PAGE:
Dealerships across the country have enjoyed increased sales from the government rebate “cash for clunkers” program but report that they are running low on new car inventory.
Larry Miller Honda in Boise is nearly out of 2009’s, and their lot is two-thirds empty. In Beaver Springs, Pennsylvania, owner Michael Andretta has decided to shut down his Chrysler/Dodge/Jeep dealership for a weekend and repave his lot.
Andretta said, “I’m out of cars. I do not have a single car in my dealership that qualifies for anything.”
Earlier this year, car dealers suffered from huge inventory overstocks and lagging sales as consumers tightened their belts in order to survive the recession. Now it seems the pendulum has swung in the opposite direction.
The government CARS program was recently approved to receive an additional $2 billion from Congress because of the massive popularity of the program. Before Congress approved the additional funds, it was feared that CARS would simply run out of money and have to stop accepting applications.
Many new car buyers are now having to compromise on details like colors and options in order take advantage of the federal incentive program. In some cases, they have to settle for their second or third choice of vehicle.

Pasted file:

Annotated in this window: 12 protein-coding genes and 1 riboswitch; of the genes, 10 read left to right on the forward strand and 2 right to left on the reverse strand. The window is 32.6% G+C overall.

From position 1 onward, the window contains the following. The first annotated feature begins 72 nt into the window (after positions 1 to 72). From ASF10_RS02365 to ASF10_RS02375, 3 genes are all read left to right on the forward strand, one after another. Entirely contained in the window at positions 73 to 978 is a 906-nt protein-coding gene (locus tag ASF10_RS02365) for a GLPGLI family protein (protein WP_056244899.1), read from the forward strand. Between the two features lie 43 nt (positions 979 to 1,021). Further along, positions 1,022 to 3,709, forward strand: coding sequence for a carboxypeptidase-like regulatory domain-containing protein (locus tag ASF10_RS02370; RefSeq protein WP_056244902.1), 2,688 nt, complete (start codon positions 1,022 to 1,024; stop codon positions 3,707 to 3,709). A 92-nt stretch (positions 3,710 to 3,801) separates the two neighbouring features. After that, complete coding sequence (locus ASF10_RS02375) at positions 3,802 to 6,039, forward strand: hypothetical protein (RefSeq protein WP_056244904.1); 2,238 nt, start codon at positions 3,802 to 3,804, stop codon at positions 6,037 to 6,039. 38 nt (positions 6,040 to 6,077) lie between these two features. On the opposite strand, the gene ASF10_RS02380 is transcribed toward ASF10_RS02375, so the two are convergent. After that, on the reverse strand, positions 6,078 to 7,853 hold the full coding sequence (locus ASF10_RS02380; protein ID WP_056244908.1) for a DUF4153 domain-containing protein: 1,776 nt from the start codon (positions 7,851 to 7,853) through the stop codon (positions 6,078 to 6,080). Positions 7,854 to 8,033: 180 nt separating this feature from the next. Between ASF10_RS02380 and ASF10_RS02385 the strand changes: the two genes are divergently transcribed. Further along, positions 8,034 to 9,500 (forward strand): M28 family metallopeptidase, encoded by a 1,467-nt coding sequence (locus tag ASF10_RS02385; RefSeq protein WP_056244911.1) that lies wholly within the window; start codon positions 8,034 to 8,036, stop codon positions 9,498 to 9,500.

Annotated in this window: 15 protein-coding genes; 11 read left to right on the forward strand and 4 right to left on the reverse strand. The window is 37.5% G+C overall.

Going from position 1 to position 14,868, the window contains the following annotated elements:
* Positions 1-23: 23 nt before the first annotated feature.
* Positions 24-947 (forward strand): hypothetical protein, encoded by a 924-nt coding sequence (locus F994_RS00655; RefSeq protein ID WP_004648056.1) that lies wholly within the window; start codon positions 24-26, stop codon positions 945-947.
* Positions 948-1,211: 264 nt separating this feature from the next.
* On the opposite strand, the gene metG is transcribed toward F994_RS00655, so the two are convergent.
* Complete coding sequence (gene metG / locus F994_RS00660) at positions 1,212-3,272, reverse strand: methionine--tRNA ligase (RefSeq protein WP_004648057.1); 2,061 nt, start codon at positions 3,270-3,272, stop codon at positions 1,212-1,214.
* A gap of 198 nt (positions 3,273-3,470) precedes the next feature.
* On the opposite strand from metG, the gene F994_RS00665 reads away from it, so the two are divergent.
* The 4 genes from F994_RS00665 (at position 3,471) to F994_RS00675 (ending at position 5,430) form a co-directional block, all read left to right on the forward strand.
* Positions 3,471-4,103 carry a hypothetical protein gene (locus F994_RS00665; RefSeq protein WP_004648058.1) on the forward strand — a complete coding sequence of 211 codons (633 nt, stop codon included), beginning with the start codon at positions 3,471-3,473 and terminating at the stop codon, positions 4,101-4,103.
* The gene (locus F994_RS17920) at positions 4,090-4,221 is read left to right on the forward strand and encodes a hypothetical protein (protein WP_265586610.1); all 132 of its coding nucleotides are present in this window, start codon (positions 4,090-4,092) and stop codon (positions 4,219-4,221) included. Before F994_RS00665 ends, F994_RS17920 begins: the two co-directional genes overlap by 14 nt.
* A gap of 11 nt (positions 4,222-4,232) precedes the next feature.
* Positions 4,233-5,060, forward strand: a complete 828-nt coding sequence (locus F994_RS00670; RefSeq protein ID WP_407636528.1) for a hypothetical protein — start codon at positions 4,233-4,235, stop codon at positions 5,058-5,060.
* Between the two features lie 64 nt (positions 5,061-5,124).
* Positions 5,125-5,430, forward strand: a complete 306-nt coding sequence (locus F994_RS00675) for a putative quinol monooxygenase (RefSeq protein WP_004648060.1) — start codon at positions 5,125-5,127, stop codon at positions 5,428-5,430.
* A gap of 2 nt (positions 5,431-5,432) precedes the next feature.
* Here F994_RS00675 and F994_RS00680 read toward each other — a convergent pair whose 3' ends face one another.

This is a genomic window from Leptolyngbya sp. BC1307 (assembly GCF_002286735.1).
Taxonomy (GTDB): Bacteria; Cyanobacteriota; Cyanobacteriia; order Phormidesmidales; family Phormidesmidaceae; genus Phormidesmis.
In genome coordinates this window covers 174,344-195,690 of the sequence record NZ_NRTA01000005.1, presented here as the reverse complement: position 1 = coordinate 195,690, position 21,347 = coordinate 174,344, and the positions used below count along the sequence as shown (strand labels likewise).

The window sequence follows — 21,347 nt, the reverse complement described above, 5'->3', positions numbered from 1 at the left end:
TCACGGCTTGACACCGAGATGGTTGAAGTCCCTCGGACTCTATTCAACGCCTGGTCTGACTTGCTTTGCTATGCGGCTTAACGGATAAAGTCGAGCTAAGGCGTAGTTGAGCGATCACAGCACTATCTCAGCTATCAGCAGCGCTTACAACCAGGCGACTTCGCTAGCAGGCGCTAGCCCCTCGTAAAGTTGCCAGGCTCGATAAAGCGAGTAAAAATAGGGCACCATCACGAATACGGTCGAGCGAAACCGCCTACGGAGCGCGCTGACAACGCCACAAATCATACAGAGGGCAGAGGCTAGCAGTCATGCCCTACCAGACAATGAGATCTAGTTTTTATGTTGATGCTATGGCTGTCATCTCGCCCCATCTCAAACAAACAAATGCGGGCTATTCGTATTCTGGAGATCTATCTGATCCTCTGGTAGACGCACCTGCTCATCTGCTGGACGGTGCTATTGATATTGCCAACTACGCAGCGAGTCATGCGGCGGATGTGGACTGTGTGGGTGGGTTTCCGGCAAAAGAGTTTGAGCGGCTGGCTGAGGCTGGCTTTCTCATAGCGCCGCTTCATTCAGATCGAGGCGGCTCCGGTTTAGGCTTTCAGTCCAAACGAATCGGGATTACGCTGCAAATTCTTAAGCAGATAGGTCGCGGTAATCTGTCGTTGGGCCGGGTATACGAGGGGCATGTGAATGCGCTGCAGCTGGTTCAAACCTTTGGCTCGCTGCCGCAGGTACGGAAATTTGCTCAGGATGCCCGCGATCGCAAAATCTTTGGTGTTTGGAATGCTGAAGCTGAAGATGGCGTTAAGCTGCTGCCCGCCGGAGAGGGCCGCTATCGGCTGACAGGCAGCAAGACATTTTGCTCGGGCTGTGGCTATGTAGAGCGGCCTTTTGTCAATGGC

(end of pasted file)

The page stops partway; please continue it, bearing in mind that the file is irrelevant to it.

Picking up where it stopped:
Business at dealerships around the U.S. does seem to be slowing a bit. Sales manager Anthony Ciuffo of Crown Ford in Lynbrook, N.Y. says that at their dealership, walk-ins are fewer but phones are still ringing regularly. He said, “It seemed that there was more sense of urgency prior to passing the bill. People feel that they have a longer window of opportunity.”
Ciuffo also reports that after selling out of Focus sedans and Escape SUVs, it might be a seven to ten day wait for more vehicles to stock the lot. He expects sales to remain slow.
Customer attitudes are changing as well; some buyers are finding out that their cars don’t qualify for a rebate under the clunker program, and this is letting the air out of what started as an exciting incentive to look for a new car.
Some dealers around the country are reporting that sales of all cars, new and used, are definitely on an upward trend. Incentives from dealers, and not just Cash for Clunker incentives, have lured many hesitant buyers in to the showrooms again. Automakers and their dealers appear intent on attracting new car buyers with great deals that will be available long after the government rebates are gone.